According to Goldman Sachs, the US housing sector is on fire. New home sales and housing starts both reached their highest levels since 2006 in March, and red-hot demand has brought the supply of homes available for sale down to the lowest level since the 1970s. Competition among buyers for a dwindling national housing supply has sent prices 12% higher over the last year, but so far this has done little to reduce the severe imbalance between supply and demand in the housing market.
Strong demand for housing looks sustainable. Even before the pandemic, demographic tailwinds and historically-low mortgage rates had pushed demand to high levels. A shift in preferences during the pandemic caused demand to spike, and consumer surveys indicate that household buying intentions are now the highest in 20 years. This is especially impressive because unlike in the mid-2000s, mortgage lending standards have remained fairly tight. With demographic trends still strong, mortgage rates very low, housing affordability still high, and household wealth as a share of income at the highest level in US history, demand should remain strong.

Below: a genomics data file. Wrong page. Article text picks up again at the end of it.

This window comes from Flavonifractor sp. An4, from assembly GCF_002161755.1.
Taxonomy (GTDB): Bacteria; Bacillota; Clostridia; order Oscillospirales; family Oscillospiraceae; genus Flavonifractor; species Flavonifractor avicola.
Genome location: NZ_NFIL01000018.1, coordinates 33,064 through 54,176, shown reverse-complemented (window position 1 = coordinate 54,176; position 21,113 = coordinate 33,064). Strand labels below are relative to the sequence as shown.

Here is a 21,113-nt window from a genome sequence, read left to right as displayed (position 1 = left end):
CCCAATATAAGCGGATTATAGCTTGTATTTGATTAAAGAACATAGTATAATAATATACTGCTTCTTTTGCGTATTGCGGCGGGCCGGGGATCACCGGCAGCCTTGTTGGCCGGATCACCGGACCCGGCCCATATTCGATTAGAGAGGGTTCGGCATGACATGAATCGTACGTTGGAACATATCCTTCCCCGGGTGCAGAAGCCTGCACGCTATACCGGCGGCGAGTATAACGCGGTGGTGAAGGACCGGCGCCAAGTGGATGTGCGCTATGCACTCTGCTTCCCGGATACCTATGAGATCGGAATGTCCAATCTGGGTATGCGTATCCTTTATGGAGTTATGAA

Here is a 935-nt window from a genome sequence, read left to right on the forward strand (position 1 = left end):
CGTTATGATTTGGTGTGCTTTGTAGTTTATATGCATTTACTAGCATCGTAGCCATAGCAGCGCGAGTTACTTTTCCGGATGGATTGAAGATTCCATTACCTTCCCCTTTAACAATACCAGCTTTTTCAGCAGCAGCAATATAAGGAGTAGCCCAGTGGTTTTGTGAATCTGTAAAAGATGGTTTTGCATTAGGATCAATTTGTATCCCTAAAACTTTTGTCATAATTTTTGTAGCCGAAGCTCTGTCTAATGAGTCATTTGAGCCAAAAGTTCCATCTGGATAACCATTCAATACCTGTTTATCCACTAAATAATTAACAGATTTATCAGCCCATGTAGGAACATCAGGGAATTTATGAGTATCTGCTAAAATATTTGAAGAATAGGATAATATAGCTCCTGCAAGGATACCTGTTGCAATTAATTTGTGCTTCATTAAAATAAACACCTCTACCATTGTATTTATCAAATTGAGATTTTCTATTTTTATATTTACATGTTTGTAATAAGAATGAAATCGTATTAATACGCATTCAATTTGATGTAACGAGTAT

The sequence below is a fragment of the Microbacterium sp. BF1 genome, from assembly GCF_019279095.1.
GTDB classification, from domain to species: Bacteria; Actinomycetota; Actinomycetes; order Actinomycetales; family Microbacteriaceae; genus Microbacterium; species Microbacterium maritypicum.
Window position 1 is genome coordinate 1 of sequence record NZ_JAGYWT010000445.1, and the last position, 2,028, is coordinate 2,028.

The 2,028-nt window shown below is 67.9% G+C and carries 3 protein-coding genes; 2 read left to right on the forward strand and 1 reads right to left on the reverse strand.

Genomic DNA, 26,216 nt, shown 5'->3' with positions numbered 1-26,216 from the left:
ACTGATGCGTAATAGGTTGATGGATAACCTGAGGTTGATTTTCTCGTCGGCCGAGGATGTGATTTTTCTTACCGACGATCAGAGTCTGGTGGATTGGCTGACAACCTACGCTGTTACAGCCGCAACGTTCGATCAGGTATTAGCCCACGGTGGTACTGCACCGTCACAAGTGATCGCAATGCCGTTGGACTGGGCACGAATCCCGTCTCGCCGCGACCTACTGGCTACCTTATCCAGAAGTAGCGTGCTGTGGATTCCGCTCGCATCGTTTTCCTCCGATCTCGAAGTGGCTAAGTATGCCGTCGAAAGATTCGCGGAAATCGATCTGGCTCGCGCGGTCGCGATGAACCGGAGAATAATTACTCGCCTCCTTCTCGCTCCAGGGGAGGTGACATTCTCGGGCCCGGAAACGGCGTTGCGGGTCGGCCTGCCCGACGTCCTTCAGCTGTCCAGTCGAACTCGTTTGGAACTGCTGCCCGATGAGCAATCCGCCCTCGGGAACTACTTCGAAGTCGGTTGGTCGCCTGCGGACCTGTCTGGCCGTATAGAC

The supply picture offers no quick fixes to the shortage of available homes. Homebuilders are again facing headwinds that were already present before the pandemic, especially a lack of available plots to build on and a lack of construction workers. These constraints are likely to limit the pace of annual homebuilding to around 1.5mn in coming years. The expiration of pandemic-related forbearance provisions later this year should put some additional homes on the market, but this will only modestly alleviate the lack of supply.
The resulting picture is one of a persistent supply-demand imbalance in the years ahead. To forecast what this means for home prices, we estimate a model that jointly considers supply, demand, affordability, and home prices. The model suggests that rising prices will only gradually reduce affordability enough to dampen demand and mitigate the supply-demand imbalance. As a result, the model projects double-digit price gains both this year and next.
House price growth does not directly enter the inflation statistics, but it does spill over to rent inflation, as economic intuition would suggest. This is one reason we expect an acceleration in the shelter category this year and next to provide a meaningful boost to core inflation.